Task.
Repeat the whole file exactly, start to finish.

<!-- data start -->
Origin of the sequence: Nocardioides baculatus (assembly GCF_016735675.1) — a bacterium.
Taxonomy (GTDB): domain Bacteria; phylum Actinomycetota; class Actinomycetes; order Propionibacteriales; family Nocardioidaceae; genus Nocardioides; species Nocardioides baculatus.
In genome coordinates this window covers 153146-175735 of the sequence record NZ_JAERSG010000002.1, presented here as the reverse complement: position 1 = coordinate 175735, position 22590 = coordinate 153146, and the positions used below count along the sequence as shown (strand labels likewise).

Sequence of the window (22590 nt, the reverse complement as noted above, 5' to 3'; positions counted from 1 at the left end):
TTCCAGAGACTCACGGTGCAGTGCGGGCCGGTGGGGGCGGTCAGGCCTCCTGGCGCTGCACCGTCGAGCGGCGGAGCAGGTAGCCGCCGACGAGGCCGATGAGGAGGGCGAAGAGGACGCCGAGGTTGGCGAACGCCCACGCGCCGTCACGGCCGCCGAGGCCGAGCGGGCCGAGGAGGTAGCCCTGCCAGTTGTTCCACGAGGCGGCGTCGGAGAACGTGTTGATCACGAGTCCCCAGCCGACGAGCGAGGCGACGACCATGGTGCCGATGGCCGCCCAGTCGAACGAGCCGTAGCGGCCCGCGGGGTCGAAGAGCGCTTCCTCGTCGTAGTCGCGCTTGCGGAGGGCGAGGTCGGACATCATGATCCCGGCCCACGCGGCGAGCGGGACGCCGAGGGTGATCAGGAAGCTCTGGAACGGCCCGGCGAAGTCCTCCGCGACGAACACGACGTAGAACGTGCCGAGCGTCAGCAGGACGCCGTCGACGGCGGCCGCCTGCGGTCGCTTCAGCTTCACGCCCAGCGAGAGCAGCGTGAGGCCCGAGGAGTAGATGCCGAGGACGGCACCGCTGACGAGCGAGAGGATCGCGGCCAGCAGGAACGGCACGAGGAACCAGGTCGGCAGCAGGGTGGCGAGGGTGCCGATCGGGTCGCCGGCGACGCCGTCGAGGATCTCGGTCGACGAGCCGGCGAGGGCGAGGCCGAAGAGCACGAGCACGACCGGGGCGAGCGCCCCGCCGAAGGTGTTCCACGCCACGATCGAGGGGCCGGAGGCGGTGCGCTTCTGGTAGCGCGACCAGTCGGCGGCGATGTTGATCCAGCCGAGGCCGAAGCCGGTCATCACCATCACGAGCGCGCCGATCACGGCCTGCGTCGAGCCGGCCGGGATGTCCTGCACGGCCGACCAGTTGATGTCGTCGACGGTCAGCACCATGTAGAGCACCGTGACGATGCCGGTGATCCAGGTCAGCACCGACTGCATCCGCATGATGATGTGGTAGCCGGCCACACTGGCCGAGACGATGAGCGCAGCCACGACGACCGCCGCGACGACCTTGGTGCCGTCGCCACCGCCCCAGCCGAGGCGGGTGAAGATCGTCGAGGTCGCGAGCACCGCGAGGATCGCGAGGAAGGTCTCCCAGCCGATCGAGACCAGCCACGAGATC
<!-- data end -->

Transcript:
Origin of the sequence: Nocardioides baculatus (assembly GCF_016735675.1) — a bacterium.
Taxonomy (GTDB): domain Bacteria; phylum Actinomycetota; class Actinomycetes; order Propionibacteriales; family Nocardioidaceae; genus Nocardioides; species Nocardioides baculatus.
In genome coordinates this window covers 153146-175735 of the sequence record NZ_JAERSG010000002.1, presented here as the reverse complement: position 1 = coordinate 175735, position 22590 = coordinate 153146, and the positions used below count along the sequence as shown (strand labels likewise).

Sequence of the window (22590 nt, the reverse complement as noted above, 5' to 3'; positions counted from 1 at the left end):
TTCCAGAGACTCACGGTGCAGTGCGGGCCGGTGGGGGCGGTCAGGCCTCCTGGCGCTGCACCGTCGAGCGGCGGAGCAGGTAGCCGCCGACGAGGCCGATGAGGAGGGCGAAGAGGACGCCGAGGTTGGCGAACGCCCACGCGCCGTCACGGCCGCCGAGGCCGAGCGGGCCGAGGAGGTAGCCCTGCCAGTTGTTCCACGAGGCGGCGTCGGAGAACGTGTTGATCACGAGTCCCCAGCCGACGAGCGAGGCGACGACCATGGTGCCGATGGCCGCCCAGTCGAACGAGCCGTAGCGGCCCGCGGGGTCGAAGAGCGCTTCCTCGTCGTAGTCGCGCTTGCGGAGGGCGAGGTCGGACATCATGATCCCGGCCCACGCGGCGAGCGGGACGCCGAGGGTGATCAGGAAGCTCTGGAACGGCCCGGCGAAGTCCTCCGCGACGAACACGACGTAGAACGTGCCGAGCGTCAGCAGGACGCCGTCGACGGCGGCCGCCTGCGGTCGCTTCAGCTTCACGCCCAGCGAGAGCAGCGTGAGGCCCGAGGAGTAGATGCCGAGGACGGCACCGCTGACGAGCGAGAGGATCGCGGCCAGCAGGAACGGCACGAGGAACCAGGTCGGCAGCAGGGTGGCGAGGGTGCCGATCGGGTCGCCGGCGACGCCGTCGAGGATCTCGGTCGACGAGCCGGCGAGGGCGAGGCCGAAGAGCACGAGCACGACCGGGGCGAGCGCCCCGCCGAAGGTGTTCCACGCCACGATCGAGGGGCCGGAGGCGGTGCGCTTCTGGTAGCGCGACCAGTCGGCGGCGATGTTGATCCAGCCGAGGCCGAAGCCGGTCATCACCATCACGAGCGCGCCGATCACGGCCTGCGTCGAGCCGGCCGGGATGTCCTGCACGGCCGACCAGTTGATGTCGTCGACGGTCAGCACCATGTAGAGCACCGTGACGATGCCGGTGATCCAGGTCAGCACCGACTGCATCCGCATGATGATGTGGTAGCCGGCCACACTGGCCGAGACGATGAGCGCAGCCACGACGACCGCCGCGACGACCTTGGTGCCGTCGCCACCGCCCCAGCCGAGGCGGGTGAAGATCGTCGAGGTCGCGAGCACCGCGAGGATCGCGAGGAAGGTCTCCCAGCCGATCGAGACCAGCCACGAGATC